Is Mary Poppins actually a grief worker?

Art by Jack Vhay.

The therapist and the film critic occupy a similar space in the culture. The latter cracks open the fundamental truths of our popular cinema; the former, of ourselves. For our series On the Couch, we ask New York therapists to pick the brains of the characters within their favorite films.

Mary Poppins Returns, the Emily Blunt-led follow-up to the 1964 Disney film, is chock full of dancing penguins, bathtub dolphins, and Lin-Manuel Miranda. The film follows Michael Banks, now an adult, and his family as he struggles to pay his bills in the wake of his wife’s death — until their beloved childhood nanny arrives and saves the day, bowler and talking umbrella in tow. However, according to Dr. Dan Wolfson, a clinical psychologist who specializes in grief, the film’s cheery disposition belies a universal tale about a family coping with loss.


Dancing penguins (visual hallucinations); a talking umbrella (auditory hallucinations); the ability to turn back time (delusions of grandeur): Upon initial assessment, the characters of Mary Poppins Returns would fly right through Bellevue Hospital’s intake department for a prompt admission to the psychiatric unit. Luckily for Mary, Jack, and the Banks family, Disney characters aren’t held to the same standards of mental health as the rest of us. Perhaps that’s a good thing for the audience as well, since the film not only takes us on a fantastical journey of the imagination, but also brings Mary Poppins’ unique talent — to make any topic easily digestible — to the next generation. But this time around, it takes more than a spoonful of sugar to support the Banks family as they embark on another kind of journey: the journey through grief.

Mary Poppins Returns brings us back into the lives of the now-adult Banks siblings, twenty years after Mary first visits them as their babysitter in the original film. Michael Banks went on to marry and have three children of his own, and we find the Banks household in disarray when we rejoin the family about a year after the death of Michael’s wife. As a psychologist specializing in grief, I quickly recognized the way that the death took hold on the Banks family. Experiencing the death of a loved one cracks the foundation of safety from which we see the world, impacting us in nearly every domain of our lives. Even the simplest tasks can feel overwhelming — getting breakfast on the table, falling asleep at night, or staying organized enough to pay the bills. We see the Banks family struggling with each of these tasks. We also see how loss can shift the roles and responsibilities in a family. Anabel Banks, the oldest sibling, has been thrust into a parental role, acting as caretaker to her younger brothers John and Georgie, who are also being held to behavioral standards beyond their years. And Michael, once an artist, has taken on a job at a bank to pay the bills. It is no surprise to see these characters experiencing challenges like this after a significant loss, but they, like all of us, have the capacity to adjust to our grief and grow beyond this initial rawness. We can even do it without a fairy tale nanny — although she does bring a bit more choreography, and much brighter colors, to the process.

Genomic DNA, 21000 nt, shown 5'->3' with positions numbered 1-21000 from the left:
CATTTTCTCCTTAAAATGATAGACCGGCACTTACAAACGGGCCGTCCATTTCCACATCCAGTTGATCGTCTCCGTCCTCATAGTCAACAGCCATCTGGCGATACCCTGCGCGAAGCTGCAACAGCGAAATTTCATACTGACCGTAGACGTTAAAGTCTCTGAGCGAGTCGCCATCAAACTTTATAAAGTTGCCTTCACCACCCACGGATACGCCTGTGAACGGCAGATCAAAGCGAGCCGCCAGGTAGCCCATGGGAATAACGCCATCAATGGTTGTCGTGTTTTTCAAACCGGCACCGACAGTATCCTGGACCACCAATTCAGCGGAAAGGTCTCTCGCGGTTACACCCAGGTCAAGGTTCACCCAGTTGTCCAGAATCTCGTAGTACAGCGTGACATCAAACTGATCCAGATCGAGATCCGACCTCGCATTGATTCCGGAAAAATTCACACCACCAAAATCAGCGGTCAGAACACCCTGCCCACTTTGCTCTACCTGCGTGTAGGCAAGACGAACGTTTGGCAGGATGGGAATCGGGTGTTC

It seems that I have some things in common with Mary, as working with grief has made me a true believer in individual resilience; as the movie says, “There’s no place to go but up.”  But it is important to note that nobody who is grieving should ever be told to “get over” their loss or “move on,” and this is far from the goal. Our grief and connection to the person who has died will always stay with us, but in an evolving way that does not stop us from also being able to meaningfully engage in the world around us. We never lose our ability to feel joy. Simply ask Anabel, John, and Georgie after they discover dolphins and pirate’s gold deep in the ocean of their bathtub. In fact, by both allowing ourselves to embrace the sadness of loss, and also taking part in positive experiences — perhaps something as simple as a musical number with or without a Lin-Manuel Miranda verse — helps to facilitate our process of adjusting to our new normal.  

In Mary Poppins Returns, we not only learn the importance of opening ourselves up to new experiences and positive emotion as we move through grief, but are also reminded that the memories and connection to those we love are never so far away. When Georgie finds himself missing his mother one evening, Mary sings him a lullaby called “The Place Where Lost Things Go,” reminding him that people who are gone are never forgotten. Clinically, we describe this as continuing bonds, one of the central tenets of integrating loss into our ongoing lives. But I prefer the way Mary describes it, in her comforting, melodic, and perfectly simple way.

Nobody should have to grieve alone, and by the end of the film we see a much more connected Banks family. United in their loss, and also their mission to save their house from an evil bank- owning wolf — because Disney — Michael reminds his children that he is there for them, and that they will continue to support one another through hardship. Having helped the Banks find positivity and hope in the face of loss, Mary’s mission is complete. She may need to come back to address the undiagnosed dementia of the admiral next door, but I suppose that will have to be saved for our next session.

Dr. Dan Wolfson is a licensed clinical psychologist specializing in the field of grief and loss.  He works with teens, adults, and families at Rennicke & Associates in downtown Manhattan, and is the Clinical Director of Experience Camps for Grieving Children’s Mid-Atlantic program. Dr. Wolfson also serves on the advisory committee to the website ModernLoss, and is an adjunct clinical supervisor with the City College of New York and NYU Center for Counseling.